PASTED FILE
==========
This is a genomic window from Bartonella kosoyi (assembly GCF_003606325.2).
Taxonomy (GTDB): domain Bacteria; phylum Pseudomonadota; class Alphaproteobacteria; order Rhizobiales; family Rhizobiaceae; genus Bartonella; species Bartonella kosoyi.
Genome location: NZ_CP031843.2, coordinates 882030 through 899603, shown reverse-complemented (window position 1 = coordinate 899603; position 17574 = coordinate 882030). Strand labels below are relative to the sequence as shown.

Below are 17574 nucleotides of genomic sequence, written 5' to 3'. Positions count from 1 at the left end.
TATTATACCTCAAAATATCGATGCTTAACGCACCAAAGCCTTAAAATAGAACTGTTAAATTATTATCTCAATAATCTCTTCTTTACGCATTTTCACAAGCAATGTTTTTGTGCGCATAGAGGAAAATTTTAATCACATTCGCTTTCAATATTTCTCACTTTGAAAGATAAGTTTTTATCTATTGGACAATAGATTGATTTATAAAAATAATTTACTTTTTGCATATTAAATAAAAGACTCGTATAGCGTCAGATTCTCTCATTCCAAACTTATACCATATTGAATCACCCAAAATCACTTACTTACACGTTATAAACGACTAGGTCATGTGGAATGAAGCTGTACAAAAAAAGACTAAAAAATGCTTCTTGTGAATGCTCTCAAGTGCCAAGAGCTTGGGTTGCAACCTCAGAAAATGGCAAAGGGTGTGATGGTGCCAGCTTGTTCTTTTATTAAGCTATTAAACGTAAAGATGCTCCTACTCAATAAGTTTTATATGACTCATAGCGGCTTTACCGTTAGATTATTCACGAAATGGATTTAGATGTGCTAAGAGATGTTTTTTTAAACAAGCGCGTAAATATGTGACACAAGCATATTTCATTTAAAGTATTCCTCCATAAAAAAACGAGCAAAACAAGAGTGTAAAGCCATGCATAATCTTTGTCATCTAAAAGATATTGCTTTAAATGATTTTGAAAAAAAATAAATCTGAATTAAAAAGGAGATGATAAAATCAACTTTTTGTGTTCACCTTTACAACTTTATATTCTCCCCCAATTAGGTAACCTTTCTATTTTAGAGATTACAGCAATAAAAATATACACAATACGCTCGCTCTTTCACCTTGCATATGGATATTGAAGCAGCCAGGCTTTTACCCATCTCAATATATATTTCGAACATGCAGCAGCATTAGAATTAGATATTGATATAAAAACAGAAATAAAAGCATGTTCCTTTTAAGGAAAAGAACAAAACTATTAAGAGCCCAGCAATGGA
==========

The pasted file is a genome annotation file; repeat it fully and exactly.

This is a genomic window from Bartonella kosoyi (assembly GCF_003606325.2).
Taxonomy (GTDB): domain Bacteria; phylum Pseudomonadota; class Alphaproteobacteria; order Rhizobiales; family Rhizobiaceae; genus Bartonella; species Bartonella kosoyi.
Genome location: NZ_CP031843.2, coordinates 882030 through 899603, shown reverse-complemented (window position 1 = coordinate 899603; position 17574 = coordinate 882030). Strand labels below are relative to the sequence as shown.

Below are 17574 nucleotides of genomic sequence, written 5' to 3'. Positions count from 1 at the left end.
TATTATACCTCAAAATATCGATGCTTAACGCACCAAAGCCTTAAAATAGAACTGTTAAATTATTATCTCAATAATCTCTTCTTTACGCATTTTCACAAGCAATGTTTTTGTGCGCATAGAGGAAAATTTTAATCACATTCGCTTTCAATATTTCTCACTTTGAAAGATAAGTTTTTATCTATTGGACAATAGATTGATTTATAAAAATAATTTACTTTTTGCATATTAAATAAAAGACTCGTATAGCGTCAGATTCTCTCATTCCAAACTTATACCATATTGAATCACCCAAAATCACTTACTTACACGTTATAAACGACTAGGTCATGTGGAATGAAGCTGTACAAAAAAAGACTAAAAAATGCTTCTTGTGAATGCTCTCAAGTGCCAAGAGCTTGGGTTGCAACCTCAGAAAATGGCAAAGGGTGTGATGGTGCCAGCTTGTTCTTTTATTAAGCTATTAAACGTAAAGATGCTCCTACTCAATAAGTTTTATATGACTCATAGCGGCTTTACCGTTAGATTATTCACGAAATGGATTTAGATGTGCTAAGAGATGTTTTTTTAAACAAGCGCGTAAATATGTGACACAAGCATATTTCATTTAAAGTATTCCTCCATAAAAAAACGAGCAAAACAAGAGTGTAAAGCCATGCATAATCTTTGTCATCTAAAAGATATTGCTTTAAATGATTTTGAAAAAAAATAAATCTGAATTAAAAAGGAGATGATAAAATCAACTTTTTGTGTTCACCTTTACAACTTTATATTCTCCCCCAATTAGGTAACCTTTCTATTTTAGAGATTACAGCAATAAAAATATACACAATACGCTCGCTCTTTCACCTTGCATATGGATATTGAAGCAGCCAGGCTTTTACCCATCTCAATATATATTTCGAACATGCAGCAGCATTAGAATTAGATATTGATATAAAAACAGAAATAAAAGCATGTTCCTTTTAAGGAAAAGAACAAAACTATTAAGAGCCCAGCAATGGA